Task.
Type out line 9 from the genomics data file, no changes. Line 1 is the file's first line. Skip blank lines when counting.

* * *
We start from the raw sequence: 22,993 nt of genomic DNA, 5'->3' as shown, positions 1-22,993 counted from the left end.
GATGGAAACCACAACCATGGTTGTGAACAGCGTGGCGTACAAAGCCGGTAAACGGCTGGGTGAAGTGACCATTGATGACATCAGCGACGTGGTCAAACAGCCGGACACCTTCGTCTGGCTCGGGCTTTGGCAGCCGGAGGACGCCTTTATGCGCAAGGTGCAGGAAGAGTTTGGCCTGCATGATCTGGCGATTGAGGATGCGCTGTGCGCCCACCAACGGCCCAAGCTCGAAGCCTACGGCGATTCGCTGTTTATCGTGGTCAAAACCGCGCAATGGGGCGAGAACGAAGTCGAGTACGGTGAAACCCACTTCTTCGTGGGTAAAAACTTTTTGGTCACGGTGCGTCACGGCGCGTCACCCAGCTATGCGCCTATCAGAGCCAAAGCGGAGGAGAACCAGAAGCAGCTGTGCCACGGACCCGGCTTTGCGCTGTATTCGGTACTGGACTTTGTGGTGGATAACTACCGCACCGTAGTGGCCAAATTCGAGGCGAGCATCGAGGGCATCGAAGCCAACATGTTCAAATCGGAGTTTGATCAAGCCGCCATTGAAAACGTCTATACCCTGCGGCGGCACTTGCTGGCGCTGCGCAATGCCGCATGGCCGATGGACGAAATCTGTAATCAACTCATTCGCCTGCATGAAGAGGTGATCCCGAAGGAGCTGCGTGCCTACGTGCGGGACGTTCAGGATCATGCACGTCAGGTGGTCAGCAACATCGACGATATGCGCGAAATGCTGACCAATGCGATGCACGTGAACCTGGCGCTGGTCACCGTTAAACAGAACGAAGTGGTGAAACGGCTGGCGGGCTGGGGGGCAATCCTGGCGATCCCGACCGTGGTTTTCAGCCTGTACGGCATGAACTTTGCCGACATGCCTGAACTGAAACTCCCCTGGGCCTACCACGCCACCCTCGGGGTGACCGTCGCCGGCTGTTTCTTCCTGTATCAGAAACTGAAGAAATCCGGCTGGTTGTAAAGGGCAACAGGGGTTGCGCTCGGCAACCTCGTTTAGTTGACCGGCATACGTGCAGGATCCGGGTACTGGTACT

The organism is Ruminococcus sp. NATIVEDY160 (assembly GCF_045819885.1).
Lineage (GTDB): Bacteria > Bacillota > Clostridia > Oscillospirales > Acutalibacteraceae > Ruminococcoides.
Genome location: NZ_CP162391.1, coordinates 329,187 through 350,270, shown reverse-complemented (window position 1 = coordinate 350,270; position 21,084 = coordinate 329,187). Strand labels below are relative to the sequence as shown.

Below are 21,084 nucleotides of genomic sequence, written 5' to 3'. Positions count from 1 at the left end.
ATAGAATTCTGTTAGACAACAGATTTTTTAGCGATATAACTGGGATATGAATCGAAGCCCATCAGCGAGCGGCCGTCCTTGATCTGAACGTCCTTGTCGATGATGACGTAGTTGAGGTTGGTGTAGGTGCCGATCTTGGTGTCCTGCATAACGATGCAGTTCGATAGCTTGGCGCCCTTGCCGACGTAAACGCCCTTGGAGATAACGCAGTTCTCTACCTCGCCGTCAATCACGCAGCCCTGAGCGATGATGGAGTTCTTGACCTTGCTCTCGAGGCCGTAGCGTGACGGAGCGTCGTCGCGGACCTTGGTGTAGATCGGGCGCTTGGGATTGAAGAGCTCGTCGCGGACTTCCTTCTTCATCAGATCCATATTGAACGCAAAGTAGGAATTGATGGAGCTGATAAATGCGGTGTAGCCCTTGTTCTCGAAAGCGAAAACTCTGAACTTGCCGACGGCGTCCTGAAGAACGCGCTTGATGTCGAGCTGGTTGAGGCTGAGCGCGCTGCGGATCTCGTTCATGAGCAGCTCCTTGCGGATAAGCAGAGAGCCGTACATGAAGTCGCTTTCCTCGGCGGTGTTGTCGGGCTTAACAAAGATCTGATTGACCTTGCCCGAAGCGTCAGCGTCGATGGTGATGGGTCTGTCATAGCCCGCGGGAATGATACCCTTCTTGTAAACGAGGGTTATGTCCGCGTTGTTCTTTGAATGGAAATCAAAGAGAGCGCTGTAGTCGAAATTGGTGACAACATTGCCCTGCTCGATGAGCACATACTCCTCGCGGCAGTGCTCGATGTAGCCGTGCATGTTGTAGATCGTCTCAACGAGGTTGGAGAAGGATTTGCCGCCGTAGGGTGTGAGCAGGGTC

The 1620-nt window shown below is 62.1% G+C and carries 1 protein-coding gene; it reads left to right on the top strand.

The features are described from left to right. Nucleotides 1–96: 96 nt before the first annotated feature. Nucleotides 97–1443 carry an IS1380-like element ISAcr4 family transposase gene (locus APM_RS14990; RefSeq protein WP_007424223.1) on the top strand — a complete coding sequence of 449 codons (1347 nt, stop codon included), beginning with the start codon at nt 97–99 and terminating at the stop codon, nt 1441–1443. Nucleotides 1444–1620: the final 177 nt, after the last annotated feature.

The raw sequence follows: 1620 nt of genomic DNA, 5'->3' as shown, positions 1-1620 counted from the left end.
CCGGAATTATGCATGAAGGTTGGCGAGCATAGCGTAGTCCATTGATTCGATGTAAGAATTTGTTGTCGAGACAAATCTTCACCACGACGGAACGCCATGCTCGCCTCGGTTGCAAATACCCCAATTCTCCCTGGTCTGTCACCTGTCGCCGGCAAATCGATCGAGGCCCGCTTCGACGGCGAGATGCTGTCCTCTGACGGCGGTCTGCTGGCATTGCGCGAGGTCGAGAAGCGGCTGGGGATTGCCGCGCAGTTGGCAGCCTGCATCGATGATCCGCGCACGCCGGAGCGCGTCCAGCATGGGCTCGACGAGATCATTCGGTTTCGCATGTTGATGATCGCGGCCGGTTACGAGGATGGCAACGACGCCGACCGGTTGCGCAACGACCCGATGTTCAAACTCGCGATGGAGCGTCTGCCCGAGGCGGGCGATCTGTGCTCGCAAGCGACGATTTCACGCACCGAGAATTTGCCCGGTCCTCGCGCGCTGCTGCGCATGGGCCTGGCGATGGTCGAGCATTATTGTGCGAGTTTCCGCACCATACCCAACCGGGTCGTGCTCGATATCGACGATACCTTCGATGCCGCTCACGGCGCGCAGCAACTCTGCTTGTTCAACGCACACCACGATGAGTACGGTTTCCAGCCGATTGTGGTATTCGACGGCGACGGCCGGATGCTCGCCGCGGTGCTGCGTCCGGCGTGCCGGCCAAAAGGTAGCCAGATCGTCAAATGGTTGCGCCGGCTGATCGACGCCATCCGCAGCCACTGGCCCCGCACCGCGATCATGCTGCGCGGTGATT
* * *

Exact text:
The features are described from left to right. Nucleotides 1–96: 96 nt before the first annotated feature. Nucleotides 97–1443 carry an IS1380-like element ISAcr4 family transposase gene (locus APM_RS14990; RefSeq protein WP_007424223.1) on the top strand — a complete coding sequence of 449 codons (1347 nt, stop codon included), beginning with the start codon at nt 97–99 and terminating at the stop codon, nt 1441–1443. Nucleotides 1444–1620: the final 177 nt, after the last annotated feature.